There are no mistakes in advertising -- only opportunities. Case in point: when Popeyes Louisiana Chicken crashed “Family Feud Canada.”
On “Family Feud Canada,” a game show contestant named Eve Dubois cost her team $10,000 by botching what appeared to be an easy question: name the favorite food of the fictional character Popeye.
The right answer, of course, is spinach. Everyone knows that, right? But a contestant who has only a split second to name the correct answer on a high-pressure game show sometimes guesses wrong. And that’s what happened to Eve Dubois. She confidently answered “chicken” and did a victory dance as her horrified team reacted to $10,000 slipping away from their grasp.
And who can blame her? Popeyes is coming off a year in which the chain of chicken restaurants has enjoyed a tidal wave of publicity, with the launch of its chicken sandwich causing people to lose their minds.
Free Advertising for Popeyes
Of course, in the digital world, an innocent mistake can make you a viral sensation. And that’s what happened to Eve Dubois after a blogger tweeted about her gaffe. It wasn’t just the wrong answer that made the moment catch fire. Her premature celebration and then refusal to allow the mistake to embarrass her endeared Eve to the digital world, as did her cheerful explanation: “I thought you meant Popeyes Chicken!”
Bingo. Free advertising for Popeyes.
Popeyes acted swiftly. Rather than simply bask in the afterglow of the funny moment, On January 10, Popeyes announced on Twitter that Eve Dubois was now the winner of $10,000 worth of Popeyes chicken.
Good answer, Popeyes. The tweet went viral and generated a flurry of positive news about Popeyes, like these headlines:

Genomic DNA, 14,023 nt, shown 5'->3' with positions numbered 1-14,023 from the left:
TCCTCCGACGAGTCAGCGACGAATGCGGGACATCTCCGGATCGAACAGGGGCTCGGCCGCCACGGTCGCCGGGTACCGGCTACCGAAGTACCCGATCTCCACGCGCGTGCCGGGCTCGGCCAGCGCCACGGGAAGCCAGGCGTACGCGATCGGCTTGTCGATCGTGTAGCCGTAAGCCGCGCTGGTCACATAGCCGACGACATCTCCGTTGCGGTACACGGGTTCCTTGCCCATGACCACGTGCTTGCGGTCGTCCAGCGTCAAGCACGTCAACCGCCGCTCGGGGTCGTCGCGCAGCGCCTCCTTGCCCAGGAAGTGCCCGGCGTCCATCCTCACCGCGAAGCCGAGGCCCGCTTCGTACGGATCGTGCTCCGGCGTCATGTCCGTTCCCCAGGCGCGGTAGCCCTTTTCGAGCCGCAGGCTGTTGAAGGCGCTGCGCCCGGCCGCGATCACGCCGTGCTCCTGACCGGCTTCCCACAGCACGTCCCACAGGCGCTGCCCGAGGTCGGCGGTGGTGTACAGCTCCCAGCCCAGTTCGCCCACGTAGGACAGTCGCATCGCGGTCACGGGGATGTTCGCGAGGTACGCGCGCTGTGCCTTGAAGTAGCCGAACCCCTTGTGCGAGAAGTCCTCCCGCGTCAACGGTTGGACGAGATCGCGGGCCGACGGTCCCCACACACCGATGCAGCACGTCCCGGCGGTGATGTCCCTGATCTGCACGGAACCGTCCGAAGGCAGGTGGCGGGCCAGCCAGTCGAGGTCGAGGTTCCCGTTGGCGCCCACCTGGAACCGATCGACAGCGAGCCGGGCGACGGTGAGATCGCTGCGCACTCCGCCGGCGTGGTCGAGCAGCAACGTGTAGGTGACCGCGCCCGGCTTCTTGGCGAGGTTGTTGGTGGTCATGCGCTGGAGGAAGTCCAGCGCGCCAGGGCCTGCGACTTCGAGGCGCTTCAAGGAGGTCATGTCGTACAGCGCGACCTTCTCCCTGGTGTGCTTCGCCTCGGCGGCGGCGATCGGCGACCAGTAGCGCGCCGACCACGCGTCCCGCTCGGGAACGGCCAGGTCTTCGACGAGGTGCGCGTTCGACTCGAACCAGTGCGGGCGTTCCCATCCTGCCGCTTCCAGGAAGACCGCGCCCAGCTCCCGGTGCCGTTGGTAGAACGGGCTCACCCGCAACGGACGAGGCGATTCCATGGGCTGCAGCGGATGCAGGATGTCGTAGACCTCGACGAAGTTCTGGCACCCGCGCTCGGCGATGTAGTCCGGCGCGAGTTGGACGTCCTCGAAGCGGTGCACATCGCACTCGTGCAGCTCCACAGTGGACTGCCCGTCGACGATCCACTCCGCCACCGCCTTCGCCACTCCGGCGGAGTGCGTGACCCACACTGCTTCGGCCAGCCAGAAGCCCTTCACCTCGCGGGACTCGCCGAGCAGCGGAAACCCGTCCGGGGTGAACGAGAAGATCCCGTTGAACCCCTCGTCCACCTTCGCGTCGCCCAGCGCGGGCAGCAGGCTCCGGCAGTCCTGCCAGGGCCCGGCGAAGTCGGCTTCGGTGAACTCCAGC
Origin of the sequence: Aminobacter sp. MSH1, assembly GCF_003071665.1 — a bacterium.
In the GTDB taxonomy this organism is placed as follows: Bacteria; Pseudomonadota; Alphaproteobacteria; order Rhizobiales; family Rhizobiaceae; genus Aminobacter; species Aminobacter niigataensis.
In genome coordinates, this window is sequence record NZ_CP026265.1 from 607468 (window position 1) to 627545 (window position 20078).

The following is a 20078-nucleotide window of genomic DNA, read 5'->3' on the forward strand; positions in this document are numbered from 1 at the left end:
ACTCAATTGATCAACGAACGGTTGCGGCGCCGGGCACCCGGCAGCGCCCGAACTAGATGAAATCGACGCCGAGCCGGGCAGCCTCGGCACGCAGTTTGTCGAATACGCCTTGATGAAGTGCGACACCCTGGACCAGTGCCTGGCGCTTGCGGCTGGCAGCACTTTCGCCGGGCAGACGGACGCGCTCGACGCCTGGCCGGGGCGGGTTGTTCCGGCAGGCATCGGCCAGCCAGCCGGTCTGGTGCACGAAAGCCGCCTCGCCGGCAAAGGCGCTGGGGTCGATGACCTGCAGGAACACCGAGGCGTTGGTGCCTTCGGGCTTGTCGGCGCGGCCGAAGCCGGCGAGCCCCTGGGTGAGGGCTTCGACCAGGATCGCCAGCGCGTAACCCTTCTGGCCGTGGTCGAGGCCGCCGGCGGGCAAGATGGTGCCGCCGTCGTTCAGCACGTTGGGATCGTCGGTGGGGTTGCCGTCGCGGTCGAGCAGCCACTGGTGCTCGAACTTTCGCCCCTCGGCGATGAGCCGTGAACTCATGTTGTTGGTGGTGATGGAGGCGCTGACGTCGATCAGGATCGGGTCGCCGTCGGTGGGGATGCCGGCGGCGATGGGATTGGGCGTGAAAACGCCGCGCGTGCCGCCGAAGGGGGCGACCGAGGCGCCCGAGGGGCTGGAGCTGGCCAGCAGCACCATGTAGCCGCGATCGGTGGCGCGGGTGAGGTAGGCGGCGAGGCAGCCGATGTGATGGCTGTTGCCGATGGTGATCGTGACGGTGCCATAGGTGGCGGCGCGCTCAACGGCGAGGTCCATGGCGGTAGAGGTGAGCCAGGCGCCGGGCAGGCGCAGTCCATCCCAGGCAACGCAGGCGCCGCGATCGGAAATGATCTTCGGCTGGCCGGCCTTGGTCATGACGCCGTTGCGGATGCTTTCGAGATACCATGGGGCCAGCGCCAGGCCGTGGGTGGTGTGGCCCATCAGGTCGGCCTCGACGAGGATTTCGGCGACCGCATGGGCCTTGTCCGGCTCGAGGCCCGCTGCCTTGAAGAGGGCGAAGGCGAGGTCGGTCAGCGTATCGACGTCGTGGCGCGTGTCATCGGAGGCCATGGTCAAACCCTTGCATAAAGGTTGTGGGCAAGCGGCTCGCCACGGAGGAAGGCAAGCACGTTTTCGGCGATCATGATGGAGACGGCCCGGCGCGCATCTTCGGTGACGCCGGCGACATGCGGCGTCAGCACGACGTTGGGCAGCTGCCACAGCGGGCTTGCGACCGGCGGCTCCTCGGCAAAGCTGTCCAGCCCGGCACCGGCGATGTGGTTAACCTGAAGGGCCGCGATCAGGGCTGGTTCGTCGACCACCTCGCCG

According to Popeyes CMO Fernando Machado, the food chain jumped on the opportunity after noticing reactions to Eve Dubois on social media. He told Adweek, “Our reaction was surprise, delight and laughter.”
And the light-hearted response from Popeyes reflected that reaction. According to Popeyes, the opportunity came at the perfect time. Popeyes is still establishing awareness in Canada, and Eve Dubois acted as an accidental brand ambassador in a fledgling market.
What Popeyes Did Right
Here’s what I like about how Popeyes handled this opportunity:
- Popeyes acted quickly: The company didn’t waste time taking action after the gaffe went viral. This quick thinking was the result of strong real-time social media monitoring. Chances to tell your brand’s story don’t always announce themselves. You have to find and then act on them. That’s where social media monitoring comes into play.
- Popeyes exercised good judgment: This situation was not risk free. By elevating an already-viral moment, Popeyes could have unwittingly singled out someone for ridicule. I wasn’t in the social media war room at Popeyes when the judgment call was made to create an ad, but the company must have sensed that Eve Dubois was an unflappable personality and that the tweet would make something of a hero out of her – which it did. (It was clear from her Facebook account that she was making the most of the moment.)
- Popeyes told a bold story: By awarding Eve Dubois $10,000 worth of chicken, Popeyes created a narrative of its own: “our chicken is so good that you’ll gladly accept the gift of not just one meal but $10,000 worth of our food.” The news media coverage played right into the hands of the food chain. In discussing the award, journalists typically mentioned how the popularity of Popeyes spicy chicken sandwich made headlines in recent months. And that, my friends, is one very effective way of controlling your brand narrative.
In my book How to Manage a Values-Based Professional Services Firm, I stress the importance of strong brand storytelling. As I note in the book, brand storytelling when done right creates an emotional connection between your business and your audience. But sharing your brand’s story through digital is not always easy, especially in a high-contact sport like social media. Popeyes has a strong sense of its own story and how it wants to share that story (with humor, in the case of Popeyes).
How about you?